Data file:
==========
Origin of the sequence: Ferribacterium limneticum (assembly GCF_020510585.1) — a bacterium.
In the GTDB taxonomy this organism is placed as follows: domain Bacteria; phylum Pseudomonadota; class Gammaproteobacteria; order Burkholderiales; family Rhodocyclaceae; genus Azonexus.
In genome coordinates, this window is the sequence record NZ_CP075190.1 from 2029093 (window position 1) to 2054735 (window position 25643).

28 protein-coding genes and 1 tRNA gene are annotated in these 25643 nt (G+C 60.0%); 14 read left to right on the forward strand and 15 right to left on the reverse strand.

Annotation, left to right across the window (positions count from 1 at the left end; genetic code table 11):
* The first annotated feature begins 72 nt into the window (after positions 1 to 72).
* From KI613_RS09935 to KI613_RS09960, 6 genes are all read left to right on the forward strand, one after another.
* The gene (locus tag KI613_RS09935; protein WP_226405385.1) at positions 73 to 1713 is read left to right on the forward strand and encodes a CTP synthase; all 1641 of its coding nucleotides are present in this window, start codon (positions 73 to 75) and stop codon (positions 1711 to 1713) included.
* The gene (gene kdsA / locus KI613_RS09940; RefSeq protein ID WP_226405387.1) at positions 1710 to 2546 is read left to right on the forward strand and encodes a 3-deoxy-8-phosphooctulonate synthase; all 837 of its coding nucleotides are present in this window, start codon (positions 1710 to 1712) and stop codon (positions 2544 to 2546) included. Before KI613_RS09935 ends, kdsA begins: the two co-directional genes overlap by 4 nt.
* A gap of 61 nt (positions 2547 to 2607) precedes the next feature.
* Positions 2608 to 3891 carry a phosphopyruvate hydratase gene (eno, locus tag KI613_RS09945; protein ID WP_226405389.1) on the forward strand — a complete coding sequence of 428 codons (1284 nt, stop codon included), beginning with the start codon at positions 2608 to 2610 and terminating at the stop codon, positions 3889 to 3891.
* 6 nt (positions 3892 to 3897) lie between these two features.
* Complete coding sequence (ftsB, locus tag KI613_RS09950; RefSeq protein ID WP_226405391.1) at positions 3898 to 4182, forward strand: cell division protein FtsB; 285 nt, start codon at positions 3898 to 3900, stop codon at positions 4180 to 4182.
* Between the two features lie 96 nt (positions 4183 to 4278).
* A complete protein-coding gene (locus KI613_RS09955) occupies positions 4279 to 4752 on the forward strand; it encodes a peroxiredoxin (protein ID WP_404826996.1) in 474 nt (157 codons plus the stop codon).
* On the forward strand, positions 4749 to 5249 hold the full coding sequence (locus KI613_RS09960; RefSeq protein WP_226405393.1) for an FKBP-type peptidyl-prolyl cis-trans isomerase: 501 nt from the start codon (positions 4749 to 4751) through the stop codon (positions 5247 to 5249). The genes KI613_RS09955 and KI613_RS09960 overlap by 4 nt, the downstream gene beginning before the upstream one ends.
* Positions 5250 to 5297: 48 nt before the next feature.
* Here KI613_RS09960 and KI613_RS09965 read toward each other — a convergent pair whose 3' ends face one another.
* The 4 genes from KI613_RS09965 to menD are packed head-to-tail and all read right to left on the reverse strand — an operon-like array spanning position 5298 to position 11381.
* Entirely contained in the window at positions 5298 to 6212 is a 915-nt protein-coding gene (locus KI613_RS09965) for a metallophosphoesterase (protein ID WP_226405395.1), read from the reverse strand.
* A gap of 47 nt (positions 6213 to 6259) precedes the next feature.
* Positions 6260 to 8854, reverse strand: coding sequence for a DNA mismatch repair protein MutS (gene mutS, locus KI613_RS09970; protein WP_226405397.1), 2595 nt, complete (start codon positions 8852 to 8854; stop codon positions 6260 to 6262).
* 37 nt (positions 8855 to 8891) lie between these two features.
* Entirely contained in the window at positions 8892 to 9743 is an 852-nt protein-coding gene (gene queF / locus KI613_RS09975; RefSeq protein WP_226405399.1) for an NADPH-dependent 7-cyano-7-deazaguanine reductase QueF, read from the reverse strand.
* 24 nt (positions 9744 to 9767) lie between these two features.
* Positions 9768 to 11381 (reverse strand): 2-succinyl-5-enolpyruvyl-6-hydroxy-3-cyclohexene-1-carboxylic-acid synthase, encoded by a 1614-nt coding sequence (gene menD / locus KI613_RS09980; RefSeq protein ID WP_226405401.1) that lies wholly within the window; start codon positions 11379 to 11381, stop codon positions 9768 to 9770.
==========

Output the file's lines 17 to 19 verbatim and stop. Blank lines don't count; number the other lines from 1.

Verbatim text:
* Positions 5250 to 5297: 48 nt before the next feature.
* Here KI613_RS09960 and KI613_RS09965 read toward each other — a convergent pair whose 3' ends face one another.
* The 4 genes from KI613_RS09965 to menD are packed head-to-tail and all read right to left on the reverse strand — an operon-like array spanning position 5298 to position 11381.